Contrary to public belief in Slovakia and Hungary, the members of the Hungarian minority in Slovakia are proud citizens of their country. A survey conducted within the European Values Survey found that 71% of the ethnic Hungarians are ‘proud’ to be citizens of Slovakia. Members of the majority Slovakians are 87% proud of their newish republic. It looks that the people are fed up with ethnic rivalry within their country.
Nationalists have been long accusing the native Hungarian minority to be more loyal to Hungary than Slovakia, and the fear of Hungarian secession from Southern Slovakia can always mobilize a part of the majority electorate. On the other hand, ethnic Hungarian politicians had a very stable voter base for their parliamentary party, which was supposed to be the warranty of the minority. It looks that much of the tension has settled down. The Hungarian party has been one of the most stable parties in Slovakian politics, and it had spent two parliamentary cycles in government, holding the majority within Slovakia. The involvement of Hungarians in Slovakian politics, plus the freedoms brought by both countries accession to the EU seem to have boosted their citizen loyalty to their country, too.
Slovakia had been a part of the Hungarian Kingdom until 1919 and Slovakians had to fight for their rights against in former Hungary. Later, when they had the upper hands, the Hungarians lost many things that they took granted: schools and churches, and the freedom to travel to and from Hungary. During the Communist years travelling was restricted not only between East and West, but also within the East bloc, so in the new democracies the life of minorities changed significantly. In the new Slovakian Republic, that seceeded from Czechoslovakia in 1993, there were fears that the Hungarians will try to further seceed and join Hungary. The well-politicized Hungarian minority has always demanded an autonomy similar to the German-speaking South-Tirol in Italy.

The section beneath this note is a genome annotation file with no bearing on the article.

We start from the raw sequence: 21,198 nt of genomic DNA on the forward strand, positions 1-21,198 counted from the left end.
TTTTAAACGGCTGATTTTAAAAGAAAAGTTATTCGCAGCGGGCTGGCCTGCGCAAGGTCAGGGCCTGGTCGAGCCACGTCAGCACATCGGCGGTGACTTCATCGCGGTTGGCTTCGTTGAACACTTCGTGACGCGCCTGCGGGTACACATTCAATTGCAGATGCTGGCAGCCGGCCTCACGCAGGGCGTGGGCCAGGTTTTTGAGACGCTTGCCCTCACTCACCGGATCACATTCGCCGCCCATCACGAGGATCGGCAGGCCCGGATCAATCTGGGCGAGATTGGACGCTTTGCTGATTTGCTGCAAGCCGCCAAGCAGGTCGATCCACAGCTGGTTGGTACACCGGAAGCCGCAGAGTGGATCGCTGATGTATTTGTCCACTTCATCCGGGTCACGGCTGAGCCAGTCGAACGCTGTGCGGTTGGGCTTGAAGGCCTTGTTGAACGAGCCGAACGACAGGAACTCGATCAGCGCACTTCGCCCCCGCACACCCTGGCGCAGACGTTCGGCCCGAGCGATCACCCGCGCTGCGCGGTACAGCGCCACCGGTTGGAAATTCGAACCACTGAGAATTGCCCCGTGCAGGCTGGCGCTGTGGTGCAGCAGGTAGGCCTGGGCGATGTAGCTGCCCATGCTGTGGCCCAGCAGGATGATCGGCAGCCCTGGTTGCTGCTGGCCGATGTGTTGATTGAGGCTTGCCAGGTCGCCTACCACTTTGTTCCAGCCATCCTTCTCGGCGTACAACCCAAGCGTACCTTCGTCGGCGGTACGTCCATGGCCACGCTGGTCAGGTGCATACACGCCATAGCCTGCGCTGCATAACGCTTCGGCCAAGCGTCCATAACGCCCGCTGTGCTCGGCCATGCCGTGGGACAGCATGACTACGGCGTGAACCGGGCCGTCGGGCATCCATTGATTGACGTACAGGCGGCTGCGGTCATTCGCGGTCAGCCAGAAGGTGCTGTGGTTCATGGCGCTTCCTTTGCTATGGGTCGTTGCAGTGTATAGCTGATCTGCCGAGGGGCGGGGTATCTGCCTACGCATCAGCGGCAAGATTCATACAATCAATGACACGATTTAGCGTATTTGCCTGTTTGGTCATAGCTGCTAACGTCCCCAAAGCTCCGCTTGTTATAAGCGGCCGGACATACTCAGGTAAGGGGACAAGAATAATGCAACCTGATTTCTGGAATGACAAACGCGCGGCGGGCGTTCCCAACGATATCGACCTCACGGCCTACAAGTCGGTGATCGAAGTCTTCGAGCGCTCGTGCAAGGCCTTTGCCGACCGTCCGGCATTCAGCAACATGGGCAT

The results are shocking for politicians interested in ethnic rivalry, especially in the context of another recent poll conducted among the members of the Hungarian minority, which found that 90% of the Hungarian voters reject their party’s demand for autonomy. The concept of autonomy is rather vague in their minds: although they would demand a say in cultural and educations issues, which they would like to keep in their linguistic community, they reject the ‘autonomy plan’ of their politicians, because it upsets the majority. It looks that they still have unsettled demand but also prefer conformity with the majority. Add the freedom to travel, work or study in Hungary, and you can make a claim that the EU works fine for a multi-ethnic region. And probably a few nationalist politicians on both sides will have took look for a new job, too.